A veteran U.S. congressman's son's declaration that he wouldn't be heading to prison turned out to be false.
Chaka "Chip" Fattah Jr. was convicted in November of 22 counts that he misspent loans and some of the nearly $1 million in education funds he got as a school management subcontractor. The jury acquitted him of one count of tax fraud.
After learning his fate, Fattah Jr. -- the son of 11-term Democratic congressman Chaka Fattah -- was immediately taken into custody.
Fattah Jr., who goes by "Chip," told NBC10's Harry Hairston in the hours after his conviction last fall that he didn't believe he would wind up behind bars.
"I'm not going to face any time in prison," Fattah Jr. told Hairston.
Fattah Jr., 33, said he planned to appeal the verdict and that the evidence presented against him by federal prosecutors was "prejudicial." He represented himself, contending the government built its case on a "deck of cards." He said authorities targeted him because of his big-spending lifestyle and also wanted to hurt his father.
Chaka Fattah Sr. is charged in a separate case with misusing federal grants and charitable donations to repay an illegal $1 million campaign loan, funneling campaign money toward his son's student loan, and accepting bribes. He accused federal authorities of trying to smear him and his family's "good name."
Fattah Jr., who showed no reaction as he was sentenced, was also ordered to pay $1.1 million in restitution and spend five years on supervised release after serving his prison term.
He told the judge Tuesday that he had tried to be a law-abiding citizen and had never been in court on a criminal matter before. He said he had lost money, friends and a reputation he said "was good."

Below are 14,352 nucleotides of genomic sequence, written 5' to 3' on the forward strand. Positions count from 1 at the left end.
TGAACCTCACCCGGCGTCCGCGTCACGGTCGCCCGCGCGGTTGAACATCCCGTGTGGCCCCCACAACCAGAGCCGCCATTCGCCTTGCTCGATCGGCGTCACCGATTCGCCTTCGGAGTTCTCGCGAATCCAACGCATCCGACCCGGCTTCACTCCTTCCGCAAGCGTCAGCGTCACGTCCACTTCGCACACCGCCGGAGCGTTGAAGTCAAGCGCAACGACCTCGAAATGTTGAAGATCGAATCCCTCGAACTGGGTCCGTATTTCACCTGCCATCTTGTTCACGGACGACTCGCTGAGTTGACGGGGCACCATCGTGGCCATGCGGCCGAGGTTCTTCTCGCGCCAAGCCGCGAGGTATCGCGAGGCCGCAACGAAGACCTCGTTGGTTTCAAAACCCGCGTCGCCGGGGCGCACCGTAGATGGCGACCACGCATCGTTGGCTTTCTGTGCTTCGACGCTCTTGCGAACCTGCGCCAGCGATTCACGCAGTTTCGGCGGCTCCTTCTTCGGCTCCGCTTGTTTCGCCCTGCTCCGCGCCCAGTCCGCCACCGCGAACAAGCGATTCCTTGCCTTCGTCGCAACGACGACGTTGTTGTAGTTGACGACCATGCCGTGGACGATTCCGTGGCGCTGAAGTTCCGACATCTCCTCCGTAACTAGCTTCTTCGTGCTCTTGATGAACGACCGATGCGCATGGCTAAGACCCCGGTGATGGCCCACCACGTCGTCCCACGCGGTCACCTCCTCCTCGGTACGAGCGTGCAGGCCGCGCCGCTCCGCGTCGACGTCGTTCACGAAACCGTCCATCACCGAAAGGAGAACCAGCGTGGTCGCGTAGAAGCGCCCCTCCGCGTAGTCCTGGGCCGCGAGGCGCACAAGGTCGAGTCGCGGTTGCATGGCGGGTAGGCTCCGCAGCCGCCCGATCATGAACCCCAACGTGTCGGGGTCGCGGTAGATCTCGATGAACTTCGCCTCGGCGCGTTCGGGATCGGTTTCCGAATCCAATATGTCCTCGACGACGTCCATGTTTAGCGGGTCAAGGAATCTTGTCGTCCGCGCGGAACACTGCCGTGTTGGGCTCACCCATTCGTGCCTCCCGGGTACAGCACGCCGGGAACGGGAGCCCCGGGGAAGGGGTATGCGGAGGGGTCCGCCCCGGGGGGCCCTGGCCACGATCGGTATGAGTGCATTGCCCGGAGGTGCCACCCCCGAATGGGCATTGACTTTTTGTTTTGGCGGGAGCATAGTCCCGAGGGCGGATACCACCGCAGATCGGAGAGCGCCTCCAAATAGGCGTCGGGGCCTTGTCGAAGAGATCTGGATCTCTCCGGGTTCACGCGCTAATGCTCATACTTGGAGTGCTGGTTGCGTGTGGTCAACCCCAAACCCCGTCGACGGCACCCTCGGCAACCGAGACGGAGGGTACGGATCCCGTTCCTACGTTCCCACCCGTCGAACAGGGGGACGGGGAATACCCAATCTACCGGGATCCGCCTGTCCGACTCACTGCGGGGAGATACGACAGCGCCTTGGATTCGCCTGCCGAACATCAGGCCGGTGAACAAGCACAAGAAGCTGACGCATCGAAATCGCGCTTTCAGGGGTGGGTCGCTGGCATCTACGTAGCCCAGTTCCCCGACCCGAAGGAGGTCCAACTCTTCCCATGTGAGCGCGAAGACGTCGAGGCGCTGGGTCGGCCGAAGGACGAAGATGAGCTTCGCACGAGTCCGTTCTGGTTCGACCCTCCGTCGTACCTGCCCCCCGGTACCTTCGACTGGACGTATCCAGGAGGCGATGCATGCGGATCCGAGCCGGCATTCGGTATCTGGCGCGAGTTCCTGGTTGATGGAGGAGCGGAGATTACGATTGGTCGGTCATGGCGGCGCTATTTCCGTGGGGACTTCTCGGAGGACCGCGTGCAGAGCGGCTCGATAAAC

"I didn't know anything I did was a violation of the law," he said, according to the Philadelphia Daily News.
U.S. District Judge Harvey Bartle III, however, said Fattah Jr. "had many opportunities and advantages that most young people could only dream about," and made "bad choices of your own free will."
Assistant U.S. Attorney Paul Gray said after sentencing that Fattah Jr. had "lied and cheated the IRS in a scheme to defraud the school district of significant amounts of money."
He said the judge agreed that "the evidence against Mr. Fattah was overwhelming and gave him a sentence that was deserved."
The elder Fattah disagreed. "And now they've taken my only son, and I guess they suggested this was justice," he told reporters outside the courtroom. "I'll leave it for others to decide."
A judge rejected a request last week by Fattah Sr.'s lawyers to be removed from his case, saying that the congressman hasn't paid them in months.
Congressman Fattah is married to NBC10 News anchor Renee Chenault-Fattah, who is currently on leave from the station. She has not been charged.